You can use sigma notation to write out the right-rectangle sum for a function. For example, say you’ve got f (x) = x2 + 1.

By the way, you don’t need sigma notation for the math that follows. It’s just a “convenience” — yeah, right. Cross your fingers and hope that your teacher decides not to cover the following. It can get pretty hairy.

Recall the formula for a right sum:


Here’s the same formula written with sigma notation:


Now, work this formula out for the six right rectangles in the figure below.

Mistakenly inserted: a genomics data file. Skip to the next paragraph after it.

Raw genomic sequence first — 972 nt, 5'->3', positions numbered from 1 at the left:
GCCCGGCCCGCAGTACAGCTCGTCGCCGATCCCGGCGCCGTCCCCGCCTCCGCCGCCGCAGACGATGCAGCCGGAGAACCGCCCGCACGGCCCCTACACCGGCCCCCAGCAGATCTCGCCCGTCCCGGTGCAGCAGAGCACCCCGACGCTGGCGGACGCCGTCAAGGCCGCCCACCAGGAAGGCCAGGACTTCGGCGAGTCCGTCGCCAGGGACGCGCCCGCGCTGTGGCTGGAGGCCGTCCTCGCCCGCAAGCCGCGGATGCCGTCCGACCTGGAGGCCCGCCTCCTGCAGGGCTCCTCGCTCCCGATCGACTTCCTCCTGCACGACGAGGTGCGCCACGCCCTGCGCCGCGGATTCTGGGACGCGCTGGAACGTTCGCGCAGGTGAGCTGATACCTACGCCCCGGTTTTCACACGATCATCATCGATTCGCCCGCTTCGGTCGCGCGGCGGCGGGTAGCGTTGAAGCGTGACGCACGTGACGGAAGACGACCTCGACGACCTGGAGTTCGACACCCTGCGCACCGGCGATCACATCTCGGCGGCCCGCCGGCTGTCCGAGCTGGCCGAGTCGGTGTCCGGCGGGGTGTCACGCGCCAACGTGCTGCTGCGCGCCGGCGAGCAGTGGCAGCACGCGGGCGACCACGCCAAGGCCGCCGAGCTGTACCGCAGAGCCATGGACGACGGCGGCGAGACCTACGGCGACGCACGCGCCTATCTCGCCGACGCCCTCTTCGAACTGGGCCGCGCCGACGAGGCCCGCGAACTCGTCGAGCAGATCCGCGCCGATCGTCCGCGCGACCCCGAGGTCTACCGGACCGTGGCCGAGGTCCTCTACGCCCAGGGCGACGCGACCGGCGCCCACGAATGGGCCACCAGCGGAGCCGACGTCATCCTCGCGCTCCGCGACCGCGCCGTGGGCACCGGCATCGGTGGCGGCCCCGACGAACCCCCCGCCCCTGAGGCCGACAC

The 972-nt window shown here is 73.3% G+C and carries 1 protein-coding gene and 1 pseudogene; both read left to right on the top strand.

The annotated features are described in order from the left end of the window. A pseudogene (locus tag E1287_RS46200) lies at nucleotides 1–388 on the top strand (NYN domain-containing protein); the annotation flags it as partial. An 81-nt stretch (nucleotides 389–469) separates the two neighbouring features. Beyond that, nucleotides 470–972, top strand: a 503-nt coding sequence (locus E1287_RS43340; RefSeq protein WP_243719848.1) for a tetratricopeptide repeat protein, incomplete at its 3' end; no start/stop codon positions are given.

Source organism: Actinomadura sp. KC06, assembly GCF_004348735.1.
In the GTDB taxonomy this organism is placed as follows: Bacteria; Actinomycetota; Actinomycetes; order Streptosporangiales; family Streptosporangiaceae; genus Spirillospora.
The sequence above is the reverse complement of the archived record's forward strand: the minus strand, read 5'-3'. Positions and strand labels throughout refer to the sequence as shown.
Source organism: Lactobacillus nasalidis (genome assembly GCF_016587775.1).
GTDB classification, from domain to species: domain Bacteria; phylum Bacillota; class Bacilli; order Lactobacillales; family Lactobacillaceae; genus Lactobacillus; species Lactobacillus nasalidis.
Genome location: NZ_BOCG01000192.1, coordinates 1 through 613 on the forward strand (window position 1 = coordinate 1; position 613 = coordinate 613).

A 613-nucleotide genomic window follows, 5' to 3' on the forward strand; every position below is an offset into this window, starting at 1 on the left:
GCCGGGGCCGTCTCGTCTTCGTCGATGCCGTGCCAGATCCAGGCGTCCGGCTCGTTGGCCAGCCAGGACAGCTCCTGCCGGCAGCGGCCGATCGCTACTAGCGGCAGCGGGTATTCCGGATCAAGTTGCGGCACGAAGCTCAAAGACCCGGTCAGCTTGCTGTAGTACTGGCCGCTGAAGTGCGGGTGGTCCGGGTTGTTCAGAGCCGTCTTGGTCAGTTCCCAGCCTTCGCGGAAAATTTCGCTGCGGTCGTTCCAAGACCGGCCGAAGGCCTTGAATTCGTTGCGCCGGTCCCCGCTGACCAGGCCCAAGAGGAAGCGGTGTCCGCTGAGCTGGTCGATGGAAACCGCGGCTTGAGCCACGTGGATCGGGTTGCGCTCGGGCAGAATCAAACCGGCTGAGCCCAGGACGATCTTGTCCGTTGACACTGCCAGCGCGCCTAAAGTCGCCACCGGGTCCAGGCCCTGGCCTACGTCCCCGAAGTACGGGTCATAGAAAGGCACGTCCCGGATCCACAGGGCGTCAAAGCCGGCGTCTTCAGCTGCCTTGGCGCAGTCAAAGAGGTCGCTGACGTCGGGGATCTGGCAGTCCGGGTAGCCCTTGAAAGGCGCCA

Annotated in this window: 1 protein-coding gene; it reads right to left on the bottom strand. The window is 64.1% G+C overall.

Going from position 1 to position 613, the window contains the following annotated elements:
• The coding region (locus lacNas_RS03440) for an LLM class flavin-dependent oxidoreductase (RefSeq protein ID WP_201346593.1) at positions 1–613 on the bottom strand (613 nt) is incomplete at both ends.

In the figure, six right rectangles approximate the area under


between 0 and 3.


If you plug 1 into i, then 2, then 3, and so on up to 6 and do the math, you get the sum of the areas of the rectangles in the above figure. This sigma notation is just a fancy way of writing the sum of the areas of the six rectangles.